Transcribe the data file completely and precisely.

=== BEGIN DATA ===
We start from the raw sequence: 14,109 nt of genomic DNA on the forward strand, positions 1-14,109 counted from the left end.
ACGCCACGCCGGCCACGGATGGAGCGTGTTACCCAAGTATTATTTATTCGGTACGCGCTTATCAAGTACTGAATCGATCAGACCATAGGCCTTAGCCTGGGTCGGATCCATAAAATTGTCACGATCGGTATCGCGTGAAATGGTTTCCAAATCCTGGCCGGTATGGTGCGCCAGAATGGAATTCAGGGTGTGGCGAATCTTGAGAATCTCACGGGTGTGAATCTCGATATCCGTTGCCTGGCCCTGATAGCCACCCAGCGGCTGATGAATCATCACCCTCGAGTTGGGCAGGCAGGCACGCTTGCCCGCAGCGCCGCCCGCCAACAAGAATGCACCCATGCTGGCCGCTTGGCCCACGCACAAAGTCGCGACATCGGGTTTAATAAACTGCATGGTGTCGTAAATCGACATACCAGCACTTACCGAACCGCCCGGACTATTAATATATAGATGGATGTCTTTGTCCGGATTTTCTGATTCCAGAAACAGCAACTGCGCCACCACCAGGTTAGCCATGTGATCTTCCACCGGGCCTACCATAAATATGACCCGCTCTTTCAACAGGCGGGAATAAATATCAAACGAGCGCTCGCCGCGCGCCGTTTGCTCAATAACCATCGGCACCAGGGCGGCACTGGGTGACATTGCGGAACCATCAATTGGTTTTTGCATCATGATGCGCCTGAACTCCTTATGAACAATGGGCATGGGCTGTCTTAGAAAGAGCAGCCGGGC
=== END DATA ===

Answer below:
We start from the raw sequence: 14,109 nt of genomic DNA on the forward strand, positions 1-14,109 counted from the left end.
ACGCCACGCCGGCCACGGATGGAGCGTGTTACCCAAGTATTATTTATTCGGTACGCGCTTATCAAGTACTGAATCGATCAGACCATAGGCCTTAGCCTGGGTCGGATCCATAAAATTGTCACGATCGGTATCGCGTGAAATGGTTTCCAAATCCTGGCCGGTATGGTGCGCCAGAATGGAATTCAGGGTGTGGCGAATCTTGAGAATCTCACGGGTGTGAATCTCGATATCCGTTGCCTGGCCCTGATAGCCACCCAGCGGCTGATGAATCATCACCCTCGAGTTGGGCAGGCAGGCACGCTTGCCCGCAGCGCCGCCCGCCAACAAGAATGCACCCATGCTGGCCGCTTGGCCCACGCACAAAGTCGCGACATCGGGTTTAATAAACTGCATGGTGTCGTAAATCGACATACCAGCACTTACCGAACCGCCCGGACTATTAATATATAGATGGATGTCTTTGTCCGGATTTTCTGATTCCAGAAACAGCAACTGCGCCACCACCAGGTTAGCCATGTGATCTTCCACCGGGCCTACCATAAATATGACCCGCTCTTTCAACAGGCGGGAATAAATATCAAACGAGCGCTCGCCGCGCGCCGTTTGCTCAATAACCATCGGCACCAGGGCGGCACTGGGTGACATTGCGGAACCATCAATTGGTTTTTGCATCATGATGCGCCTGAACTCCTTATGAACAATGGGCATGGGCTGTCTTAGAAAGAGCAGCCGGGC